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Who's in the Video
Shirley Ann Jackson is the President of Rensselaer Polytechnic Institute. A theoretical physicist, she has been described by Time magazine as "perhaps the ultimate role model for women in science."[…]

We may not know how bad global warming will get, but the possible outcomes are so dire that we need to take mitigating steps.

Question: What are the chances that climate change is not as rnbad as we think it is?

Shirley Ann Jackson:  Well, you know I was a regulator inrn the nuclear arena and, you know, nuclear science and technology, rnnuclear energy is an area that people tend to feel as strongly about as rnsome social issues.  So much so that maybe it is one. 

When rnyou’re in that arena and you know it is an important technology, and it rnhas a role in this energy future we’re talking about, but it is a very rnsensitive technology that has to be handled well in design, in rnconstruction and especially in operation and it has a very sophisticatedrn regulatory infrastructure that it really needs to accompany it.  But rnthe real message is: when you’re thinking about the use of nuclear rnpower, then risk has two components.  It’s probability of something rnuntoward happening and its consequence. And there are certain arenas rnwhere the consequences is so high, that even if one things the rnprobability is small, then one has to take mitigating steps.  And so rnthat’s what I would say in answer to your question about climate change rnbecause whether we think the probability is a high that it is already rnupon us or will be within a short time, when we think consequence, then rnit says that maybe we mitigate.  And whether we think that climate rnchanges are due to some fundamental long periodicity, natural evolution rnthat depends on other things, if there is any exacerbating affect that rnwe have on top of that and we think we can lessen that exacerbating rnaffect, or if you think we really drive what we see; in either of those rncases, because of consequence, we should do something about it. 

Butrn even if we don’t believe it at all, just as you mentioned, the questionrn of two billion people that really don’t even have access to real rnenergy, where people are still living in poverty—and everybody wants to rnrise and developing countries wish to rise—then just the global rncompetition for what, in the end, is always a limited resource says we rnought to be smarter about how we use it... you know, what effect it rnhas.  And so that’s what always links these two things; energy security rnand climate change.  And so what you really do in the one impacts, and rncan impact in a positive way, what happens in the other.  So if you rnbelieve in climate change and therefore, we should go to alternative rnrenewable energy sources, or you believe in energy "independence," and Irn never talk about that, I always say "energy security," then maybe you rngo to renewables as well.  And so that‘s where I think we all need to rntry to come together a little bit more.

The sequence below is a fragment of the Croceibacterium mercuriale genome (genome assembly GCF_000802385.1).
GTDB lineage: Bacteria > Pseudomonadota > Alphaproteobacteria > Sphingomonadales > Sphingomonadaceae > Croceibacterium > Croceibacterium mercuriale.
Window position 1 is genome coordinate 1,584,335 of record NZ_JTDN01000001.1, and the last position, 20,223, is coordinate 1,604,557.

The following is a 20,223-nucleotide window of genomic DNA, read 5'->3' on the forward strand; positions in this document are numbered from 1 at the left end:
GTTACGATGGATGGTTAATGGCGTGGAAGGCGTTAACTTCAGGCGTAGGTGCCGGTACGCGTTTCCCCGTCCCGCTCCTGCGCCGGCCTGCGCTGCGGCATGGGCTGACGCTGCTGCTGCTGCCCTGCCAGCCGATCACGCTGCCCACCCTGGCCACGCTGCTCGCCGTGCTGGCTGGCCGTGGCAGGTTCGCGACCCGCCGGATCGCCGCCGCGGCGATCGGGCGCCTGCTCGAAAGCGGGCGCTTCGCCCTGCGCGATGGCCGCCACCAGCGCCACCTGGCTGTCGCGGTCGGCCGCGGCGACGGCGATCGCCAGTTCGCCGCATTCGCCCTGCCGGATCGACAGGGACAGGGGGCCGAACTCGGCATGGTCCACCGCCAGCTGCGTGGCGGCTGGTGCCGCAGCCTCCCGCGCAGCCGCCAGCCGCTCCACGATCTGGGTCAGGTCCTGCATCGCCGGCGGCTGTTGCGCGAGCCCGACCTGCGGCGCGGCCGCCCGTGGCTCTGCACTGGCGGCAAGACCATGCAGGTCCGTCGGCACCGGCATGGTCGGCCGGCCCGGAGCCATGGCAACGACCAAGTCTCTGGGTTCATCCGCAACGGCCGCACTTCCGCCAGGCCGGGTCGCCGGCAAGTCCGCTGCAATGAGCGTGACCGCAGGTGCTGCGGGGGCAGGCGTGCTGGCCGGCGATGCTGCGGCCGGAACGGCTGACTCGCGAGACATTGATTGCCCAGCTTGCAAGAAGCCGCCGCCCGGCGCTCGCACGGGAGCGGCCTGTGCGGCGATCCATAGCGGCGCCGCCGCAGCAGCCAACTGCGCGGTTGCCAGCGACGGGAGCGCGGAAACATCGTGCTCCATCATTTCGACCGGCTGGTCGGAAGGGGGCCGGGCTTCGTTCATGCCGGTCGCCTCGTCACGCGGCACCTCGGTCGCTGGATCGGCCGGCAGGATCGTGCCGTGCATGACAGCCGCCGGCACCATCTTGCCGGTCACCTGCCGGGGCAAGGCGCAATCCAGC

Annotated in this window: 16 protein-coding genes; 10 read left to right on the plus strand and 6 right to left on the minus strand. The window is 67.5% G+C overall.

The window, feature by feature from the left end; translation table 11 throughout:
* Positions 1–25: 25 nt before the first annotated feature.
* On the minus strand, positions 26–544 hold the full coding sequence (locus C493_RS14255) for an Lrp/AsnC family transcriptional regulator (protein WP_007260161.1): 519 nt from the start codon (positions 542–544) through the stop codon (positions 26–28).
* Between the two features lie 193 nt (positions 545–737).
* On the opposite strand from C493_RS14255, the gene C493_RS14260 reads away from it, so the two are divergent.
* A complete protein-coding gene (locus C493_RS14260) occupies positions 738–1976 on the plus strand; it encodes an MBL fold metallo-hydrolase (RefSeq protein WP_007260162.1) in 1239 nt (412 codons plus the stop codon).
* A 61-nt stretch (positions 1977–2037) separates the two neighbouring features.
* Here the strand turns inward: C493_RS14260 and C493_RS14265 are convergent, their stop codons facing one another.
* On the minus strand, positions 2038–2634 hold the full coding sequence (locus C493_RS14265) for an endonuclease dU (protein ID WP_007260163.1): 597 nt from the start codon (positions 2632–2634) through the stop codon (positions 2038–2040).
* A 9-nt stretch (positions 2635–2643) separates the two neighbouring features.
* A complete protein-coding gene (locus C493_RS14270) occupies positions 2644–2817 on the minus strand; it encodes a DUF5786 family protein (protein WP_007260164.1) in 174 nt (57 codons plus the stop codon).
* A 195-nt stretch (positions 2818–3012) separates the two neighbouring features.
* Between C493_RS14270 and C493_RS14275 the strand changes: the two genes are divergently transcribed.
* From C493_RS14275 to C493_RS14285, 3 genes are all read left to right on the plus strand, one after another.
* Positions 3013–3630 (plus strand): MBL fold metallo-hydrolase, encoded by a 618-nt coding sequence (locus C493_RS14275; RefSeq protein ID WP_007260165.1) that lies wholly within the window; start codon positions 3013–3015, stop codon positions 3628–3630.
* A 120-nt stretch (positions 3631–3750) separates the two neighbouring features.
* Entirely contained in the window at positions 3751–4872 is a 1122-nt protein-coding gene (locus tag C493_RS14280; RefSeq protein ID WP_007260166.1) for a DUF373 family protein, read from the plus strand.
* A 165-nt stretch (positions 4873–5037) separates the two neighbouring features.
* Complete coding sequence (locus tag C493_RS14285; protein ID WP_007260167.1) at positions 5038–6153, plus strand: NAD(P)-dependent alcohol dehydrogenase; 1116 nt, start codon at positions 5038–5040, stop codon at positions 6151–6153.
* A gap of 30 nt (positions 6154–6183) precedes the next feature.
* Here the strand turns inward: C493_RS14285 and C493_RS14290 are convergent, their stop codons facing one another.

How rneffective do you think sequestration and carbon capture can be?

Shirleyrn Ann Jackson:  I do think they can be effective.  It is not easy, rnbut there are known compounds that can capture CO2 from flue gas and rnthere are techniques for pumping CO2 into, you know, storage rnreservoirs.  But there still are studies that need to be done and rnunderstood in terms of how much of an engineered reservoir do we need?— rn that is what is the role of engineered systems as opposed to natural rnreservoirs. And if we think we want to use natural reservoirs, then we rnhave to understand things like porosity, escape paths, how long can the rncarbon or the CO2 be sequestered and are there other things that we can rnuse that involve natural vegetation or things that bio mimic natural rnvegetation that can actually bind the CO2, or even turn it into more rnelemental forms of carbon?

So the answer is yes.  I think it is arn solvable problem.  Is it a challenge?  Absolutely.  But, you know, the rnDepartment of Energy already is starting to do a number of projects and rndemonstration projects and interestingly enough, a number of energy rncompanies as well are starting to look at these things and to begin to rndo things to sequester carbon.  And the irony is the kind of rninfrastructure that we use to extract gas and to get oil is the same rninfrastructure that we could use to sequester carbon dioxide.
rnRecorded on May 12, 2010
rnInterviewed by David Hirschman